Your agent is supposed to not just procure you offers, but also advise you on them. What kind of advice will they give when they are now in competition with the very companies bidding for your services?

      Imagine you went to a real estate agent and asked her to sell your house. She calls you a month later and says that there are no offers, but she will buy it for $200,000. How do you know this is a fair offer?

      Re. Romance writers – they are a tough bunch, and they will ride out this storm, and yes, there are additional benefits to the deal with Harlequin outside the measly royalty rate, and many of the authors knew what they were signing (but did so because it was the only offer on the table). But it seems that some of these contracts will be unenforceable, and it will be interesting to see if there will be any legal action, whether that’s by legal authors, an organization like the RWA, or some form of class action suit.

  4. Oh, wow those are bad. I agree that the cover you have here isn’t bad as far as artwork — don’t ask me why but it reminds me of that weird song that was popular on MTV in the 80s Fish Heads — but it doesn’t represent Bond so much, but at least it is art.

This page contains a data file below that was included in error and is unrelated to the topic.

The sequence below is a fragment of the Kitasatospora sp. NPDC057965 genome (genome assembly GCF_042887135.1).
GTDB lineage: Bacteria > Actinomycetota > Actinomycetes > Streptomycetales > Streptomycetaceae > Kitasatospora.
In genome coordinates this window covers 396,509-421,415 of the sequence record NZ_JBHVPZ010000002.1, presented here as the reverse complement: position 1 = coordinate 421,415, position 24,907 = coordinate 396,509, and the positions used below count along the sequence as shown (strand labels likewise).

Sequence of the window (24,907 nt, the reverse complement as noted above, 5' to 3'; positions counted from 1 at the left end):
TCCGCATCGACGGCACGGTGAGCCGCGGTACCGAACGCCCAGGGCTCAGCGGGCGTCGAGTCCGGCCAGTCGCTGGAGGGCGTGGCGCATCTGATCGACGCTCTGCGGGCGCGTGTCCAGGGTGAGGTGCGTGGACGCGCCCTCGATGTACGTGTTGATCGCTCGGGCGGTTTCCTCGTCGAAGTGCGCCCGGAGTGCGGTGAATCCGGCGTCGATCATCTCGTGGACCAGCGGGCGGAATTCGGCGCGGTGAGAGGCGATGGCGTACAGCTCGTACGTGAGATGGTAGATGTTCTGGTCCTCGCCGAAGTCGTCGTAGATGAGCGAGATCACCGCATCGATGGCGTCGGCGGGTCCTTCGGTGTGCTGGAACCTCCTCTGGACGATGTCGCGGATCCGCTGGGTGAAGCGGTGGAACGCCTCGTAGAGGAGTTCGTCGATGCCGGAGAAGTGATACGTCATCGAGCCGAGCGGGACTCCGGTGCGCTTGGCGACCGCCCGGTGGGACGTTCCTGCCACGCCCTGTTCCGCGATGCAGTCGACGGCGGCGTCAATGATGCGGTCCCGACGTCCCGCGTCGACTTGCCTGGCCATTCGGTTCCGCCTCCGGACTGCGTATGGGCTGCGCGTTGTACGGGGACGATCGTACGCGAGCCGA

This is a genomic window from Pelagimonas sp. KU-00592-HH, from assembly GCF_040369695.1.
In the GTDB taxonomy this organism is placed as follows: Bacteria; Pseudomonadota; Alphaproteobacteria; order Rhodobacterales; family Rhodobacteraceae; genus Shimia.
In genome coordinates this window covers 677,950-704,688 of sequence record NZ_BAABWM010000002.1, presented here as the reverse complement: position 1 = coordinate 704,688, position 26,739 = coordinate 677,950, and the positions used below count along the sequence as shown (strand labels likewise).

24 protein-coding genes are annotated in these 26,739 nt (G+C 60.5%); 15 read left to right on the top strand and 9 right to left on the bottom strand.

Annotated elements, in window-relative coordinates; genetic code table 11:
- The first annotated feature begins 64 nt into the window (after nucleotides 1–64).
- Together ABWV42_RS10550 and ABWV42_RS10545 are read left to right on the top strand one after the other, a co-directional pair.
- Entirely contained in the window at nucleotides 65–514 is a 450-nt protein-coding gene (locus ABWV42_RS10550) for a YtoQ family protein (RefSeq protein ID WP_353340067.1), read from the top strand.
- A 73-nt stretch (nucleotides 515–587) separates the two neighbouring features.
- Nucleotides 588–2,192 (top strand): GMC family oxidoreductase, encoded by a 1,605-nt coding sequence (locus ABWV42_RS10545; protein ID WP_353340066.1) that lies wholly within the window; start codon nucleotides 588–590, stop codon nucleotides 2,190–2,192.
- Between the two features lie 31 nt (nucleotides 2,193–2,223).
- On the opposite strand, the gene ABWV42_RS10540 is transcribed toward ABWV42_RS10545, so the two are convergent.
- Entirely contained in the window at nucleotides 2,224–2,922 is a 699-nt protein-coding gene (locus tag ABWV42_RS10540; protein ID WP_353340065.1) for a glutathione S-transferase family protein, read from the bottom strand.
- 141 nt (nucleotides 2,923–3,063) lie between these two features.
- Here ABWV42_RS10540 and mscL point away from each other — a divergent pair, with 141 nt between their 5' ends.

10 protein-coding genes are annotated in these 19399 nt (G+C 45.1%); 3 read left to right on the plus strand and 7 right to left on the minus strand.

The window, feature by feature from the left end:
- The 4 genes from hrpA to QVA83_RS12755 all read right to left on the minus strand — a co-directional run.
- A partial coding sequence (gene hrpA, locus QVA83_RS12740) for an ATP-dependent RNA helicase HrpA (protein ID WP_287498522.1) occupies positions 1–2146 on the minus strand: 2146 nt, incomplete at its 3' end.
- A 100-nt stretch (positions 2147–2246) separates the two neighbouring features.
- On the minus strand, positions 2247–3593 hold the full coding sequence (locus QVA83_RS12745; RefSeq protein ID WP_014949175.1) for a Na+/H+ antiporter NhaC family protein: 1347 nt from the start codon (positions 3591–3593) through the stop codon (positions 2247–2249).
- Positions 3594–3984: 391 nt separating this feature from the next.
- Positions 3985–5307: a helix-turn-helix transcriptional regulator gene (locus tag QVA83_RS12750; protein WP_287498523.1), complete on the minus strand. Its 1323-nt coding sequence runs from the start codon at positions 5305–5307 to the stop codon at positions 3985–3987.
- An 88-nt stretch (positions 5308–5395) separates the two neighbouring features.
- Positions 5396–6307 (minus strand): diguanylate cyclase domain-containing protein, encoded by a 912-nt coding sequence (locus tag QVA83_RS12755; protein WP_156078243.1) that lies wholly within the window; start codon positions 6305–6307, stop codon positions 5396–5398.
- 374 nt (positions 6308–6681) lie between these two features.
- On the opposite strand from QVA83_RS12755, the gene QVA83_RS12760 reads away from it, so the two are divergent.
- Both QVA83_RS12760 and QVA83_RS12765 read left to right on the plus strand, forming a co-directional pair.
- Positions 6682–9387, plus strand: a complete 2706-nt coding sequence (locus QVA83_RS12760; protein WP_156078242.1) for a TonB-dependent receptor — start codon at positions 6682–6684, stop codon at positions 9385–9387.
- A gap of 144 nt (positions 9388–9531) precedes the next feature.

Those new covers look like something a second grader would do when learning photoshop. Your sister must cringe when she sees something like that.

  5. Dear David,
    As always I learn so much from your blog. It is so funny because if I do a search for casino novel Casino Royale is always one and I am #2. When I started on Amazon I didn’t even know those books were still selling.
    When I bought my Kindle I downloade free classics for the first year, and a few fiction books. So when free books are in the top 100 I know why they would want to make money for their backlists.
    Cara B